PATERSON, N.J. (CBSNewYork) — A big announcement was made Thursday for students in New Jersey who don’t have the equipment needed for virtual learning.

Gov. Phil Murphy unveiled a new plan to close the digital divide.

When the coronavirus pandemic shut down schools, some students had the computers and internet connection they needed for virtual learning, but many did not.

“The Department of Education estimates roughly 230,000 of our students were put at a disadvantage in comparison to their peers because of a lack of technology or a reliable internet connectivity,” Murphy said.


Many schools ended up giving out packets of assignments. The Paterson School Superintendent Eileen Shafer says only high school students were provided computers.

“The rest of the district was on paper packets, so every 10 days we were handing out paper packets and collecting them,” said Shafer in an interview with CBS2’s Cindy Hsu.

Shafer says it was a mess, so she turned to the community for help in buying more Chromebooks.

“We started asking for donations. We have people like Victor Cruz, many of the churches in the city of Paterson made donations under Reverend Clayton as well as the NAACP, but we were still short,” said Shafer.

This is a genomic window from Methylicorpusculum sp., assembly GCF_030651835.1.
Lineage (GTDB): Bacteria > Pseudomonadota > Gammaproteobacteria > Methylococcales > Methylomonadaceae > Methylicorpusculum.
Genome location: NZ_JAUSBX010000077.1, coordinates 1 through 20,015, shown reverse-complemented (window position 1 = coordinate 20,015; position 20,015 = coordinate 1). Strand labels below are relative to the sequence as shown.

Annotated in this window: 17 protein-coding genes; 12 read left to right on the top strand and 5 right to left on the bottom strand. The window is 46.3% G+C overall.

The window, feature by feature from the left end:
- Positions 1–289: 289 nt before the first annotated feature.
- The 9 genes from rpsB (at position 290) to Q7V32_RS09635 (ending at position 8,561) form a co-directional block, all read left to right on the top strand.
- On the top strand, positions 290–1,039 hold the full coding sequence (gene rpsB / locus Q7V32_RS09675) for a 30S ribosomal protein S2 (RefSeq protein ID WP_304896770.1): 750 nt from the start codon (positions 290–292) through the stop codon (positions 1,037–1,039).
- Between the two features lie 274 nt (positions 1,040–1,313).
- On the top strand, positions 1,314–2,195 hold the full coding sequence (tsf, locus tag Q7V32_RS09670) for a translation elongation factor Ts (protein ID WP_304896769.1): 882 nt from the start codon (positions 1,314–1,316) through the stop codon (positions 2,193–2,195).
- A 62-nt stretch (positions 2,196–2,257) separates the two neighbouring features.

RELATED STORY: Former Giants Wide Receiver Victor Cruz Donates Chromebooks To Paterson Public Schools

So, she’s elated with the announcement of the digital divide initiative.

Governor Murphy says it will cost around $115 million to provide equipment and internet access to all students. He says half of the money will come from the CARES Act, which is federal money from Congress. The rest will come from Emergency and Coronavirus Relief Funds and he’s hoping philanthropic and industry partners will help out too.

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Andre Sayegh, the Mayor of Paterson, is hopeful about Governor Murphy’s new initiative.

“How confident are you that when school starts and they need the equipment, all the kids are gonna have it?” Hsu asked.

“If he’s going to make an announcement and say that schools can’t open unless they are appropriately equipped, then I trust him,” said Sayegh.

Each school district will need to submit a plan on what their students need and the goal is to close this digital divide for good.


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